𝐹 = recs(𝐺)    &   (𝜑 → Fun 𝐺)    &   (𝜑 → Ord 𝑋)    &   ((𝜑𝑥𝑋𝑓 Fn 𝑥) → (𝐺𝑓) ∈ V)    &   𝐴 = {𝑓 ∣ ∃𝑥𝑋 (𝑓 Fn 𝑥 ∧ ∀𝑦𝑥 (𝑓𝑦) = (𝐺‘(𝑓𝑦)))}    &   (𝜑𝑧𝑋)    &   (𝜑𝑔 Fn 𝑧)    &   (𝜑𝑔𝐴)       (𝜑 → (𝑔 ∪ {⟨𝑧, (𝐺𝑔)⟩}) Fn suc 𝑧)
 
Theoremtfr1onlemsucaccv 6245* Lemma for tfr1on 6254. We can extend an acceptable function by one element to produce an acceptable function. (Contributed by Jim Kingdon, 12-Mar-2022.)
𝐹 = recs(𝐺)    &   (𝜑 → Fun 𝐺)    &   (𝜑 → Ord 𝑋)    &   ((𝜑𝑥𝑋𝑓 Fn 𝑥) → (𝐺𝑓) ∈ V)    &   𝐴 = {𝑓 ∣ ∃𝑥𝑋 (𝑓 Fn 𝑥 ∧ ∀𝑦𝑥 (𝑓𝑦) = (𝐺‘(𝑓𝑦)))}    &   (𝜑𝑌𝑋)    &   (𝜑𝑧𝑌)    &   ((𝜑𝑥 𝑋) → suc 𝑥𝑋)    &   (𝜑𝑔 Fn 𝑧)    &   (𝜑𝑔𝐴)       (𝜑 → (𝑔 ∪ {⟨𝑧, (𝐺𝑔)⟩}) ∈ 𝐴)
 
Theoremtfr1onlembacc 6246* Lemma for tfr1on 6254. Each element of 𝐵 is an acceptable function. (Contributed by Jim Kingdon, 14-Mar-2022.)
𝐹 = recs(𝐺)    &   (𝜑 → Fun 𝐺)    &   (𝜑 → Ord 𝑋)    &   ((𝜑𝑥𝑋𝑓 Fn 𝑥) → (𝐺𝑓) ∈ V)    &   𝐴 = {𝑓 ∣ ∃𝑥𝑋 (𝑓 Fn 𝑥 ∧ ∀𝑦𝑥 (𝑓𝑦) = (𝐺‘(𝑓𝑦)))}    &   𝐵 = { ∣ ∃𝑧𝐷𝑔(𝑔 Fn 𝑧𝑔𝐴 = (𝑔 ∪ {⟨𝑧, (𝐺𝑔)⟩}))}    &   ((𝜑𝑥 𝑋) → suc 𝑥𝑋)    &   (𝜑𝐷𝑋)    &   (𝜑 → ∀𝑧𝐷𝑔(𝑔 Fn 𝑧 ∧ ∀𝑤𝑧 (𝑔𝑤) = (𝐺‘(𝑔𝑤))))       (𝜑𝐵𝐴)
 
Theoremtfr1onlembxssdm 6247* Lemma for tfr1on 6254. The union of 𝐵 is defined on all elements of 𝑋. (Contributed by Jim Kingdon, 14-Mar-2022.)
𝐹 = recs(𝐺)    &   (𝜑 → Fun 𝐺)    &   (𝜑 → Ord 𝑋)    &   ((𝜑𝑥𝑋𝑓 Fn 𝑥) → (𝐺𝑓) ∈ V)    &   𝐴 = {𝑓 ∣ ∃𝑥𝑋 (𝑓 Fn 𝑥 ∧ ∀𝑦𝑥 (𝑓𝑦) = (𝐺‘(𝑓𝑦)))}    &   𝐵 = { ∣ ∃𝑧𝐷𝑔(𝑔 Fn 𝑧𝑔𝐴 = (𝑔 ∪ {⟨𝑧, (𝐺𝑔)⟩}))}    &   ((𝜑𝑥 𝑋) → suc 𝑥𝑋)    &   (𝜑𝐷𝑋)    &   (𝜑 → ∀𝑧𝐷𝑔(𝑔 Fn 𝑧 ∧ ∀𝑤𝑧 (𝑔𝑤) = (𝐺‘(𝑔𝑤))))       (𝜑𝐷 ⊆ dom 𝐵)
 
Theoremtfr1onlembfn 6248* Lemma for tfr1on 6254. The union of 𝐵 is a function defined on 𝑥. (Contributed by Jim Kingdon, 15-Mar-2022.)
𝐹 = recs(𝐺)    &   (𝜑 → Fun 𝐺)    &   (𝜑 → Ord 𝑋)    &   ((𝜑𝑥𝑋𝑓 Fn 𝑥) → (𝐺𝑓) ∈ V)    &   𝐴 = {𝑓 ∣ ∃𝑥𝑋 (𝑓 Fn 𝑥 ∧ ∀𝑦𝑥 (𝑓𝑦) = (𝐺‘(𝑓𝑦)))}    &   𝐵 = { ∣ ∃𝑧𝐷𝑔(𝑔 Fn 𝑧𝑔𝐴 = (𝑔 ∪ {⟨𝑧, (𝐺𝑔)⟩}))}    &   ((𝜑𝑥 𝑋) → suc 𝑥𝑋)    &   (𝜑𝐷𝑋)    &   (𝜑 → ∀𝑧𝐷𝑔(𝑔 Fn 𝑧 ∧ ∀𝑤𝑧 (𝑔𝑤) = (𝐺‘(𝑔𝑤))))       (𝜑 𝐵 Fn 𝐷)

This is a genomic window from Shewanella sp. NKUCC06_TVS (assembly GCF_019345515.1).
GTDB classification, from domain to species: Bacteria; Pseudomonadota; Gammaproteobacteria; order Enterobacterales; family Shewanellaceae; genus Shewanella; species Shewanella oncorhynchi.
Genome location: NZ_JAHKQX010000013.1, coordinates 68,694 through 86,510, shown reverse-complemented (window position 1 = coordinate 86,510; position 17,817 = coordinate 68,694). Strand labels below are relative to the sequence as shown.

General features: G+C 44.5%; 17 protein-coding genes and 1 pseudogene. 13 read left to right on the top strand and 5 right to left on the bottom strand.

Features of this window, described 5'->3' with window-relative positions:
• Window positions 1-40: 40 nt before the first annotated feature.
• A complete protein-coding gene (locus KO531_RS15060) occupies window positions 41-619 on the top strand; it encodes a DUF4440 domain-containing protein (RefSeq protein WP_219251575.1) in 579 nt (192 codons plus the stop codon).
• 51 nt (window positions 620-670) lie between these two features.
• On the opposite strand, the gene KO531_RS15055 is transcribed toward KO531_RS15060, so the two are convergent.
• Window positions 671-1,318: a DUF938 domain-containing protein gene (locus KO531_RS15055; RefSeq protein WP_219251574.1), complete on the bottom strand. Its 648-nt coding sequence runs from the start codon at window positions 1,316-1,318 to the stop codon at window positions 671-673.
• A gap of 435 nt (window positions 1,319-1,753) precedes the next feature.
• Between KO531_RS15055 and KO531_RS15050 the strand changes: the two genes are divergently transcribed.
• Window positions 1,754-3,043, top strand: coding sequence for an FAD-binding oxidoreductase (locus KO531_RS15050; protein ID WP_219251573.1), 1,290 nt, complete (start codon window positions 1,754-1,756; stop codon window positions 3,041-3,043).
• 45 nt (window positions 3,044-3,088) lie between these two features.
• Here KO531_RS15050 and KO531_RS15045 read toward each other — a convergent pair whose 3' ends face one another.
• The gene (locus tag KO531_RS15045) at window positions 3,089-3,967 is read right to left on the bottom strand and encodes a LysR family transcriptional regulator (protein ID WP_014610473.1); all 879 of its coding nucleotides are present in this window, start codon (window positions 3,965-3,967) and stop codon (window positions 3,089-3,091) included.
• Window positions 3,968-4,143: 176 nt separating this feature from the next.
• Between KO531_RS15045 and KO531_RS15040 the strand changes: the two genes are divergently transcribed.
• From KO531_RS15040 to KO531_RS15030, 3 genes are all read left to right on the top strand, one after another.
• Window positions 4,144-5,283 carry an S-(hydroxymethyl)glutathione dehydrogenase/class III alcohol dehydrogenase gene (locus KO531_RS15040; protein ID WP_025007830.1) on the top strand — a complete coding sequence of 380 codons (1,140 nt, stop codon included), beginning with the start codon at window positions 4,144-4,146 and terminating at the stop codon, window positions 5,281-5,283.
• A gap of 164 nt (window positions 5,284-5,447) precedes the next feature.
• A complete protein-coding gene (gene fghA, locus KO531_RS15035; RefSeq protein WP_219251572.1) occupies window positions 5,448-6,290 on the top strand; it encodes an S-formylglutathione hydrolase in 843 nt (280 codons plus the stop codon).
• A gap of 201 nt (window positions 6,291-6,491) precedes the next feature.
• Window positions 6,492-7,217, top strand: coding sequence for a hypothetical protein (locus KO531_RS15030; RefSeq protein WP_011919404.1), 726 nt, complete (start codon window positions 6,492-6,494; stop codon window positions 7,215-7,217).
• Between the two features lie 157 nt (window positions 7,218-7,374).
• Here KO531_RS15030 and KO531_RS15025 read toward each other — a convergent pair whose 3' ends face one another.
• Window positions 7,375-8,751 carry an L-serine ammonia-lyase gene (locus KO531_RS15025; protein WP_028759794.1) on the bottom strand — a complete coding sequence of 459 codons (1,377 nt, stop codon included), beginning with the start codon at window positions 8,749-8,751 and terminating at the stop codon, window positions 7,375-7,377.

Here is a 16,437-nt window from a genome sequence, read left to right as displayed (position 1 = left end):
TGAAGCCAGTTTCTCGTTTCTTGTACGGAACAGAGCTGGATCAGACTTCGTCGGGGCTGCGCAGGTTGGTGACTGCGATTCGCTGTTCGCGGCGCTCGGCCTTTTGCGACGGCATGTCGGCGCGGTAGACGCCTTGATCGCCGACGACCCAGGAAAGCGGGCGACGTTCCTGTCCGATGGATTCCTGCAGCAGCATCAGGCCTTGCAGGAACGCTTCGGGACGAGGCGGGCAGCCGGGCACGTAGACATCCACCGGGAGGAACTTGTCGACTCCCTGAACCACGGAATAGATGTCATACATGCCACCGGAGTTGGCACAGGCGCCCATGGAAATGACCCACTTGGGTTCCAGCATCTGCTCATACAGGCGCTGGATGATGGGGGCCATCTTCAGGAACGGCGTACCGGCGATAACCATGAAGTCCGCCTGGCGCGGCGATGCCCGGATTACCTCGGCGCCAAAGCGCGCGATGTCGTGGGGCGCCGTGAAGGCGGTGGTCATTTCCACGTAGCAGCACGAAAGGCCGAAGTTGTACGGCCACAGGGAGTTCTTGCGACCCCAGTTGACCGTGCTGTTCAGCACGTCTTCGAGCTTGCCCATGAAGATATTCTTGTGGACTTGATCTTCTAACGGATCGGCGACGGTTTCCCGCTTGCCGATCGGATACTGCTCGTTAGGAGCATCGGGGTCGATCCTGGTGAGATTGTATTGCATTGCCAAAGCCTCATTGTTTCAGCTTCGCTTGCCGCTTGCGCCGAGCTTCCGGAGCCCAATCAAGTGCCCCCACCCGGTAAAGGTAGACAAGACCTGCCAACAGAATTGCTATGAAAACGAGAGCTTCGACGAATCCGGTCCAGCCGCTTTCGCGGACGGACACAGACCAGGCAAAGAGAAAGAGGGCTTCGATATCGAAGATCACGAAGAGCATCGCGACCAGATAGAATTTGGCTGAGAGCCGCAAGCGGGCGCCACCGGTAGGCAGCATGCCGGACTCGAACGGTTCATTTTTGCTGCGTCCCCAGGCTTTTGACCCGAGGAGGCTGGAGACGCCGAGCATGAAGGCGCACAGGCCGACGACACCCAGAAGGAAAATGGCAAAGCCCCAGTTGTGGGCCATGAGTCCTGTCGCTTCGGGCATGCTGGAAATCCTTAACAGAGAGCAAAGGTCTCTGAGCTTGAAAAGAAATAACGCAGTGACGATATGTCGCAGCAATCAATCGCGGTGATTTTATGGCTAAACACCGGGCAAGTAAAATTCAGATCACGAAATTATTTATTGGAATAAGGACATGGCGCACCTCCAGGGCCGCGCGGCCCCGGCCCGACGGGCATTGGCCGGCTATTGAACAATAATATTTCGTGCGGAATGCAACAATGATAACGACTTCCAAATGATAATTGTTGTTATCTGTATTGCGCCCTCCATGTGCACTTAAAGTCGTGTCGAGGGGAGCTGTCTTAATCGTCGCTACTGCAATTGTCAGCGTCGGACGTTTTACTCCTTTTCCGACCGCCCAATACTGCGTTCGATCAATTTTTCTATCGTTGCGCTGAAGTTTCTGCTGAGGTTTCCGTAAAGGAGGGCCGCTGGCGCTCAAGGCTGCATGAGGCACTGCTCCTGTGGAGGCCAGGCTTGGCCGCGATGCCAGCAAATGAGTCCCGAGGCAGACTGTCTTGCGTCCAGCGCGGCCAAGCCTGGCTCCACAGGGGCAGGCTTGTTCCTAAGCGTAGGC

Theoremtfr1onlembex 6249* Lemma for tfr1on 6254. The set 𝐵 exists. (Contributed by Jim Kingdon, 14-Mar-2022.)
𝐹 = recs(𝐺)    &   (𝜑 → Fun 𝐺)    &   (𝜑 → Ord 𝑋)    &   ((𝜑𝑥𝑋𝑓 Fn 𝑥) → (𝐺𝑓) ∈ V)    &   𝐴 = {𝑓 ∣ ∃𝑥𝑋 (𝑓 Fn 𝑥 ∧ ∀𝑦𝑥 (𝑓𝑦) = (𝐺‘(𝑓𝑦)))}    &   𝐵 = { ∣ ∃𝑧𝐷𝑔(𝑔 Fn 𝑧𝑔𝐴 = (𝑔 ∪ {⟨𝑧, (𝐺𝑔)⟩}))}    &   ((𝜑𝑥 𝑋) → suc 𝑥𝑋)    &   (𝜑𝐷𝑋)    &   (𝜑 → ∀𝑧𝐷𝑔(𝑔 Fn 𝑧 ∧ ∀𝑤𝑧 (𝑔𝑤) = (𝐺‘(𝑔𝑤))))       (𝜑𝐵 ∈ V)
 
Theoremtfr1onlemubacc 6250* Lemma for tfr1on 6254. The union of 𝐵 satisfies the recursion rule. (Contributed by Jim Kingdon, 15-Mar-2022.)
𝐹 = recs(𝐺)    &   (𝜑 → Fun 𝐺)    &   (𝜑 → Ord 𝑋)    &   ((𝜑𝑥𝑋𝑓 Fn 𝑥) → (𝐺𝑓) ∈ V)    &   𝐴 = {𝑓 ∣ ∃𝑥𝑋 (𝑓 Fn 𝑥 ∧ ∀𝑦𝑥 (𝑓𝑦) = (𝐺‘(𝑓𝑦)))}    &   𝐵 = { ∣ ∃𝑧𝐷𝑔(𝑔 Fn 𝑧𝑔𝐴 = (𝑔 ∪ {⟨𝑧, (𝐺𝑔)⟩}))}    &   ((𝜑𝑥 𝑋) → suc 𝑥𝑋)    &   (𝜑𝐷𝑋)    &   (𝜑 → ∀𝑧𝐷𝑔(𝑔 Fn 𝑧 ∧ ∀𝑤𝑧 (𝑔𝑤) = (𝐺‘(𝑔𝑤))))       (𝜑 → ∀𝑢𝐷 ( 𝐵𝑢) = (𝐺‘( 𝐵𝑢)))
 
Theoremtfr1onlemex 6251* Lemma for tfr1on 6254. (Contributed by Jim Kingdon, 16-Mar-2022.)
𝐹 = recs(𝐺)    &   (𝜑 → Fun 𝐺)    &   (𝜑 → Ord 𝑋)    &   ((𝜑𝑥𝑋𝑓 Fn 𝑥) → (𝐺𝑓) ∈ V)    &   𝐴 = {𝑓 ∣ ∃𝑥𝑋 (𝑓 Fn 𝑥 ∧ ∀𝑦𝑥 (𝑓𝑦) = (𝐺‘(𝑓𝑦)))}    &   𝐵 = { ∣ ∃𝑧𝐷𝑔(𝑔 Fn 𝑧𝑔𝐴 = (𝑔 ∪ {⟨𝑧, (𝐺𝑔)⟩}))}    &   ((𝜑𝑥 𝑋) → suc 𝑥𝑋)    &   (𝜑𝐷𝑋)    &   (𝜑 → ∀𝑧𝐷𝑔(𝑔 Fn 𝑧 ∧ ∀𝑤𝑧 (𝑔𝑤) = (𝐺‘(𝑔𝑤))))       (𝜑 → ∃𝑓(𝑓 Fn 𝐷 ∧ ∀𝑢𝐷 (𝑓𝑢) = (𝐺‘(𝑓𝑢))))
 
Theoremtfr1onlemaccex 6252* We can define an acceptable function on any element of 𝑋.

As with many of the transfinite recursion theorems, we have hypotheses that state that 𝐹 is a function and that it is defined up to 𝑋. (Contributed by Jim Kingdon, 16-Mar-2022.)

𝐹 = recs(𝐺)    &   (𝜑 → Fun 𝐺)    &   (𝜑 → Ord 𝑋)    &   ((𝜑𝑥𝑋𝑓 Fn 𝑥) → (𝐺𝑓) ∈ V)    &   𝐴 = {𝑓 ∣ ∃𝑥𝑋 (𝑓 Fn 𝑥 ∧ ∀𝑦𝑥 (𝑓𝑦) = (𝐺‘(𝑓𝑦)))}    &   ((𝜑𝑥 𝑋) → suc 𝑥𝑋)       ((𝜑𝐶𝑋) → ∃𝑔(𝑔 Fn 𝐶 ∧ ∀𝑢𝐶 (𝑔𝑢) = (𝐺‘(𝑔𝑢))))
 
Theoremtfr1onlemres 6253* Lemma for tfr1on 6254. Recursion is defined on an ordinal if the characteristic function is defined up to a suitable point. (Contributed by Jim Kingdon, 18-Mar-2022.)
𝐹 = recs(𝐺)    &   (𝜑 → Fun 𝐺)    &   (𝜑 → Ord 𝑋)    &   ((𝜑𝑥𝑋𝑓 Fn 𝑥) → (𝐺𝑓) ∈ V)    &   𝐴 = {𝑓 ∣ ∃𝑥𝑋 (𝑓 Fn 𝑥 ∧ ∀𝑦𝑥 (𝑓𝑦) = (𝐺‘(𝑓𝑦)))}    &   ((𝜑𝑥 𝑋) → suc 𝑥𝑋)    &   (𝜑𝑌𝑋)       (𝜑𝑌 ⊆ dom 𝐹)
 
Theoremtfr1on 6254* Recursion is defined on an ordinal if the characteristic function is defined up to a suitable point. (Contributed by Jim Kingdon, 12-Mar-2022.)
𝐹 = recs(𝐺)    &   (𝜑 → Fun 𝐺)    &   (𝜑 → Ord 𝑋)    &   ((𝜑𝑥𝑋𝑓 Fn 𝑥) → (𝐺𝑓) ∈ V)    &   ((𝜑𝑥 𝑋) → suc 𝑥𝑋)    &   (𝜑𝑌𝑋)       (𝜑𝑌 ⊆ dom 𝐹)